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  1. For anyone looking who stumbles over this, I solved the problem by cutting 40cm off the pound shop spring (also available in Toolstation), connecting it to a drill (on screwdriver setting), and using it to bore into and through the (very solid) blockage. Worked a charm, even round the bend.
  2. Yep, that's what I was expecting, but couldn't find a definitive source to confirm, so thanks for that. Agreed it should be removable from a connector upstream, but as far as I can tell the cabling just disappears into the loom. Maybe it's just buried under a lot of insulating tape, so I'll work on that next. Thanks for all the replies folks.
  3. Point taken, but I'd still like to check for simple things like a blocked impeller first.
  4. Pump stopped working, and became submerged, so trying to remove it for a fix. Problem is removing the rubber electric connector/grommet. Tried pulling hard, but it's resisting, and I'm anxious not to damage a connector which - by definition - has to stay water tight when reassembled. Grateful for any tips (even if just to say the brute force method has worked for you). Thanks.
  5. Well, thanks people... Really helpful. Putting it all together it seems I've got the wrong device, or maybe not, but given what I have got then the best move forward is to also fit either a nasa bm2 (thus doubling the cost of battery monitoring) OR a cheapo ammeter (which is much more appealing), and use the latter to know when to stop charging, and the Smartgauge for all other monitoring, especially to know when to start charging. Is that a reasonable summary? If so, can anyone point me to a wiring diagram to tell me how to connect up a cheap ebay ammeter?
  6. Fitted a new set of 3 batteries, cruised for 4 hours and moored. Should be 100% charge assuming the "fully charged ex factory" claim is correct. Four days later (during which time I operated very little electrics) fitted a Smartgauge. This initialises itself to a default 75% SOC until it learns more accuracy over time, but I overrode this and set it manually to a nominal 93%. According to the manual it will learn accuracy over the first few charge/discharge cycles, but the manual presumes I've got an accurate SOC charge meter connected to guide that process - but of cou
  7. Well, I left the engine bay open for 3 hours to disperse the hydrogen, and nothing's been connected since. And, to be fair, it was the charger that claimed to be fit and forget, not the batteries. The grenade reference is a bit terrifying, insn't it? Battery was warm mercifully, not untouchable, so I hope that means some tolerance left. Not that it matters, I'll be binning them soon. I have a part delivery from Tayna now, just waiting for battery 3 which, apparently, DHL lost in transit. Just hope all the cables swap smoothly over from old to new. BTW, vaseline or not o
  8. Checking the others isn't easy. They are sealed, and also pigs to get at - tucked right in under the steel deck with little clearance at the top of the high sided box for wielding spanners. Thanks for the advice folks.
  9. Came back to the boat in the marina after three days away and discovered that the "fit and forget" (Numax/Electroquest) battery charger is going full belt, fan on, with a smell of cooking coming from the engine bay where the batteries are. Switched it off immediately, opened up the engine bay and the middle of 3 (ancient, Numax 110Ah) very warm to the touch. I know these batteries are shot, and replacements are ordered, but they won't arrive before I have to move the boat tomorrow. So what should I do? risk running with the batteries as they are? disconnect just the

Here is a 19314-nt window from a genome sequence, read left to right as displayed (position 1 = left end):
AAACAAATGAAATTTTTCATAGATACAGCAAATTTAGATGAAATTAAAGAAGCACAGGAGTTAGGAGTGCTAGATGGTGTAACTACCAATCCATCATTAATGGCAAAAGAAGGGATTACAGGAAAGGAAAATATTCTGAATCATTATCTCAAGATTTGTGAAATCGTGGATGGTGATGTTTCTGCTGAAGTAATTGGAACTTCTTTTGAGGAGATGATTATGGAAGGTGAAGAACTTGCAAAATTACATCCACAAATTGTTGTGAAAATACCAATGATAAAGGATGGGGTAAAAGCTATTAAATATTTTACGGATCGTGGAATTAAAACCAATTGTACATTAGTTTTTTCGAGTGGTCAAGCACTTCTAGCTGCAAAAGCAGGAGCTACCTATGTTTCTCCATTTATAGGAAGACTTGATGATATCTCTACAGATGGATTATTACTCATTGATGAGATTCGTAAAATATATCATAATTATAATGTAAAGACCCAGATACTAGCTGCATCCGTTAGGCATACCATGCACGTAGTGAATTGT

10. To be fair I didn't ask about the croc clips - I already know about that. Agree with your general point that assuming ignorance is a good fail safe... I was hoping that siting the charger in the utility room would be a goer, because opening the engine cover to check the charging LEDs would be a pain. I also get voltage drop, so if 25mm2 cable would be ok over a run of about 2.5m then I'm very happy to go with that.
  11. Perfect reply, all I needed, many thanks Alan.
  12. Bought the 30a Fairstone/Electroquest ABC-1230D charger, now need to wire it up to the 3 x 110Ah batteries sitting on the swim at the rearmost point of the engine bay. The 240v end is fine, but worried about the 12v end - 1. Should I take it right back to the battery terminals, or will it be OK to connect to the bus in the electrics cupboard in the cabin? 2. If I do go right to the batteries, can I leave the charger in the engine bay, or fit much longer cables to reach inside the cabin? 3. Advice seems to be to throw away the croc clips (fine), and fit a fuse to the +ve, bu
  13. Perfect summary of my own views and experience, and why I posted the original enquiry. I saved £750 a few years back buying cheap Chinese solar tubes in the face of everyone on the relevant forum telling me they'd be rubbish - they've actually performed impeccably. If I had got 4 or 5 "well we've had one for years and it's been great" replies I'd have taken the chance, but just one "I took one like that apart and it was rubbish inside" is enough for a rethink.
  14. Now, that's the sort of personal experience I was hoping for. Thanks for that. Back to Plan A then.
  15. Yes, but the reason could simply be that they are mass produced in factories run by robots supervised by highly skilled but very cheap human workforce, compared with other makes which rely on less automation and more expensive labour. It doesn't necessarily mean they are inferior.
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